THE POWER OF ONE – BRYCE COURTENAY

First with your head and then with your heart...
In 1939, hatred took root in South Africa, where the seeds of apartheid were newly sown. There a boy called Peekay was born. He spoke the wrong language–English. He was nursed by a woman of the wrong color–black. His childhood was marked by humiliation and abandonment. Yet he vowed to survive–he would become welterweight champion of the world, he would dream heroic dreams. 

But his dreams were nothing compared to what awaited him. For he embarked on an epic journey, where he would learn the power of words, the power to transform lives, and the mystical power that would sustain him even when it appeared that villainy would rule the world: The Power of One.

Spoiler Warning!  This review may contain spoilers that might give you just a tad more information than you should know in approaching this book.  If you are okay with that then go right ahead and read it.  I do my best to avoid giving away too much but sometimes I just cannot help myself...

The Power of One follows a young boy as he navigates his way through life in the divided and hostile lands of South Africa.  It is the story of an English child who refuses to be demoralised by the discrimination that constantly surrounds him.  It is the story of Peekay, the boy who brought hope to the hopeless and sight to the ignorant, the boy who fought against oppression. 


On his journey to becoming a man, Peekay encounters a number of diverse friends, all offering a new lesson on how to get through life.  These friends educate Peekay in compassion, love, loyalty and strength and provide him with courage to stay true to himself and an insatiable thirst for knowledge.  This book deals with race, class, objectivism, faith vs. reason, obsession, religion and science.  Simply remarkable and enlightening, this was an eye-opening read that I would recommend to all.  This is a book everyone should read at some point in their lives.


“Pride is holding your head up when everyone around you has theirs’ bowed.  Courage is what makes you do it.”


This tale also stresses the importance of childhood.  Courtenay understands that a person learns a lot at a young age and that we build our morals through our natural curiosity in our youth, which is vital to development.  The life that Peekay lived, while difficult and paved with misfortune, was almost a lucky one.  Peekay’s life allowed him to do more good than most could even dream of doing.  For that, I am a tad envious.  

I started reading this book because I am absolutely in love with the movie so I approached the novel with a number of expectations, which were unfortunately not met.  I was a little disappointed to find that the book and the movie are vastly different.  While, yes, the book is amazing, I couldn’t help but feel a little sad that some of my favourite parts from the movie were not in the book.  I found I was waiting for a plot that I loved but it never came which slightly lessened my enjoyment of the narrative.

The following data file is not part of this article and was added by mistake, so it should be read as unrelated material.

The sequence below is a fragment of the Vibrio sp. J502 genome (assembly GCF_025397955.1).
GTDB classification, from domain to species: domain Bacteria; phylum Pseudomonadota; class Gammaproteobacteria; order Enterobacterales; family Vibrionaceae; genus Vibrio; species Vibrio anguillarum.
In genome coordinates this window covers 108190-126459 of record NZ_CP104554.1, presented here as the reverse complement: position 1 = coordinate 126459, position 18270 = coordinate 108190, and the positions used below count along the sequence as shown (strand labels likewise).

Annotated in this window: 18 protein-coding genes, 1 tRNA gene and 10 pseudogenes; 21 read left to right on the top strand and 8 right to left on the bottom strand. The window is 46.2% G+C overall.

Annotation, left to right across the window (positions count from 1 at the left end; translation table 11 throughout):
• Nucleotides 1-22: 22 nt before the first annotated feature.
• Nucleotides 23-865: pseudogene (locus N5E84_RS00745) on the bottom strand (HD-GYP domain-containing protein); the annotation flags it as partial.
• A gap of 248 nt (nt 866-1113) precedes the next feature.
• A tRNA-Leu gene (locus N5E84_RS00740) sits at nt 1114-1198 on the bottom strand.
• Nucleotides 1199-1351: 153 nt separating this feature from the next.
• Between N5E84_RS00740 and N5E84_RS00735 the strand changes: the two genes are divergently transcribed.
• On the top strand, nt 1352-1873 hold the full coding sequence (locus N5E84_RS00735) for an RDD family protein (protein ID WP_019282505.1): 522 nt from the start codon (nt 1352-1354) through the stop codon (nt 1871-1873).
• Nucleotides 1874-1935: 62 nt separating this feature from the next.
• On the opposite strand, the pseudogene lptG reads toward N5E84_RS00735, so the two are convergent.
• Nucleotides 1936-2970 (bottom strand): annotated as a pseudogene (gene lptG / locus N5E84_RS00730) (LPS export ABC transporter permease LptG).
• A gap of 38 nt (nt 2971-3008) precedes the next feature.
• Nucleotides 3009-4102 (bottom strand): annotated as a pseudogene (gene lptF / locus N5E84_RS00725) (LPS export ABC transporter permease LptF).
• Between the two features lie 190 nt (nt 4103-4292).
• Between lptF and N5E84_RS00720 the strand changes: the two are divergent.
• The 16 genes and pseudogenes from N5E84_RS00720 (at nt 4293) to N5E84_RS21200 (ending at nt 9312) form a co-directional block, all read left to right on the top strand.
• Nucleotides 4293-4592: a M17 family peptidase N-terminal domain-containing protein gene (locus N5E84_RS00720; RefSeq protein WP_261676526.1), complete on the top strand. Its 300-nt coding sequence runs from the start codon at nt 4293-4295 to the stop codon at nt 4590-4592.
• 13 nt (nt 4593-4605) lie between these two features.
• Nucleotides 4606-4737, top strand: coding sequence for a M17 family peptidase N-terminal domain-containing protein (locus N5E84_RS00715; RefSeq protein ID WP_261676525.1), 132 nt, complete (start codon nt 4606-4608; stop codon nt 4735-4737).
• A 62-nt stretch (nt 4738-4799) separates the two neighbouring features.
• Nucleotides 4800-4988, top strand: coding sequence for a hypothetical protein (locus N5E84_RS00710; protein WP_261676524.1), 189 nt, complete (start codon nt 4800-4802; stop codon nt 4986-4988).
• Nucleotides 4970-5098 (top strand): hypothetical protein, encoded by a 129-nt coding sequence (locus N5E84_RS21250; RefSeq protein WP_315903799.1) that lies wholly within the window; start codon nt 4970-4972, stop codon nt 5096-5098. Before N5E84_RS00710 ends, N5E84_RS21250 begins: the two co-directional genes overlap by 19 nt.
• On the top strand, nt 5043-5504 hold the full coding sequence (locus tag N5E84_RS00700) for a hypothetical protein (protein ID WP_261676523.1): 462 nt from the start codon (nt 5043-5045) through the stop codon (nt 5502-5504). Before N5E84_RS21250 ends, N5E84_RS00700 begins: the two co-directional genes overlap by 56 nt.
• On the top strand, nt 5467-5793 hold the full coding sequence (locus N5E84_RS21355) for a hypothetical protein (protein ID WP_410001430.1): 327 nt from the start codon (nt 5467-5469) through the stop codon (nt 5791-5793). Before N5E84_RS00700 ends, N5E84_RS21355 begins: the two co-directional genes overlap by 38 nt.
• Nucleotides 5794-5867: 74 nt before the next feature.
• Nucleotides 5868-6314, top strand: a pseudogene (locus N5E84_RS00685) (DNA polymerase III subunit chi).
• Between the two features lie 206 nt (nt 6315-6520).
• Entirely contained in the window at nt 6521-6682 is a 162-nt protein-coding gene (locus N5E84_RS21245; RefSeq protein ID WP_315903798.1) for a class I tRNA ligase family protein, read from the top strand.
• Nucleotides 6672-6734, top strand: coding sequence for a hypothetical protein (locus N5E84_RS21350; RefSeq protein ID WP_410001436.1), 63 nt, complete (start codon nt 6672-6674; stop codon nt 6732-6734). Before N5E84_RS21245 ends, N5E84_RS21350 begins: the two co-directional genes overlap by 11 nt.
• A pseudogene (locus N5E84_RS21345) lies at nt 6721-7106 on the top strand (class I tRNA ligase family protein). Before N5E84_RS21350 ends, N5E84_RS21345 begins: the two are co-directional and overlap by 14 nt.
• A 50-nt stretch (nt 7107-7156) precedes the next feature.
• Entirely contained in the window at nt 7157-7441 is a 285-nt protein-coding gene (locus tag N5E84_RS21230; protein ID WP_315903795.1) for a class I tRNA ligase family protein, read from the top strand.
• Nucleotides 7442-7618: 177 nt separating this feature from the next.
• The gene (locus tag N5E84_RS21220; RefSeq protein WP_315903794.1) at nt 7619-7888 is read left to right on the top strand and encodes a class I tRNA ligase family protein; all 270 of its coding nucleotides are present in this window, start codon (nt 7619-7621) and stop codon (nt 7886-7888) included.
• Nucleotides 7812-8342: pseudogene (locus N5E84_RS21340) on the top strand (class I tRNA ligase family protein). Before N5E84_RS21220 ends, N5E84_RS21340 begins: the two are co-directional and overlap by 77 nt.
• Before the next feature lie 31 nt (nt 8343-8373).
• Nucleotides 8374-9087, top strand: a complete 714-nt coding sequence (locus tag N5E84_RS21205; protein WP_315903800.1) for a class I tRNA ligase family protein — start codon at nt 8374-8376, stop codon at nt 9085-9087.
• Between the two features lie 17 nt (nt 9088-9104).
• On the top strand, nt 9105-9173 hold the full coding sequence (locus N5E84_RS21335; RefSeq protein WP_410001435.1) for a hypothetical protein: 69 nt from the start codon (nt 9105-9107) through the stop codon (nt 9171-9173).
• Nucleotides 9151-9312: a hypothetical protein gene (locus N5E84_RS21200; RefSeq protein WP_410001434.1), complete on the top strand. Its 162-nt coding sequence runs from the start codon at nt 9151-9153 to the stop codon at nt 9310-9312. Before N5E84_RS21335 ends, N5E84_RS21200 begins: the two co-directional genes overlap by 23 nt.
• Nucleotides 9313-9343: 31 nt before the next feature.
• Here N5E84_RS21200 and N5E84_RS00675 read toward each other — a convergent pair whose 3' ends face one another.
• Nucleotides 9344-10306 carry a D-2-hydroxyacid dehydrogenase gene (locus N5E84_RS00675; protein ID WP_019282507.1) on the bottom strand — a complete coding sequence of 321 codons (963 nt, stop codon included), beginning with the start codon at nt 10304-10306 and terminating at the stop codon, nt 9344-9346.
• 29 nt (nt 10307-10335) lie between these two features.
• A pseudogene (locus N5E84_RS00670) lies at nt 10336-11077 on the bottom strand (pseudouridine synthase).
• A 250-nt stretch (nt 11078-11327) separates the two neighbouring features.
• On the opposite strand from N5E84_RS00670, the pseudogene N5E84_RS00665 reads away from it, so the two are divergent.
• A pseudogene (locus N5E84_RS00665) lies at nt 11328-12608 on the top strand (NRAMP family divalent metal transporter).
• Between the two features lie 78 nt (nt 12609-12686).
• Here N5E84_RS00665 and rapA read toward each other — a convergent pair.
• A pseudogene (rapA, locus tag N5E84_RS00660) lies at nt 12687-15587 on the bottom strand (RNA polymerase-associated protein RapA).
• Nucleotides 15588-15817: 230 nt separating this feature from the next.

I also found that I didn’t get much closure at the end.  Unlike in the movie, I was left with a great number of questions; does Peekay go on to become welterweight champion of the world or does he go to Oxford?  What happens with the Tadpole Angel?  Does Peekay continue to aid the South African natives or does the story die out?  So many questions that I want answered, I felt that the ending left me a bit flat.  Despite this, I struggled to put this book down and I can safely say that should be on everyone’s must read list.

The Power of One is beautifully written and Courtenay exquisitely captures the essence of childhood in Peekay as he gazes wide-eyed at his confusing and confronting world, attempts to wrap his head around the politics of adulthood and endeavors to avoid getting caught up in the destruction of discrimination within society.

If you have seen the movie, I’d suggest you read the book like they are completely separate from each other.  I’d also recommend to a more mature reader due to the number of confusing concepts throughout the book and I’d assume that a younger reader would get bored.  Also, if you are not a fan of swearing, the misuse of God’s name or general talk on topics that may be deemed inappropriate, consider whether you are okay with reading this.  The kid does go through puberty...  I’ve read a few comments which note the presence of strong violence and sexual references but, personally, I didn’t consider it too bad.  Deliberate it for yourself before deciding to read it.


Rating: 3/5



Get your hands on this inspirational book here at Amazon or at Book Depository here.

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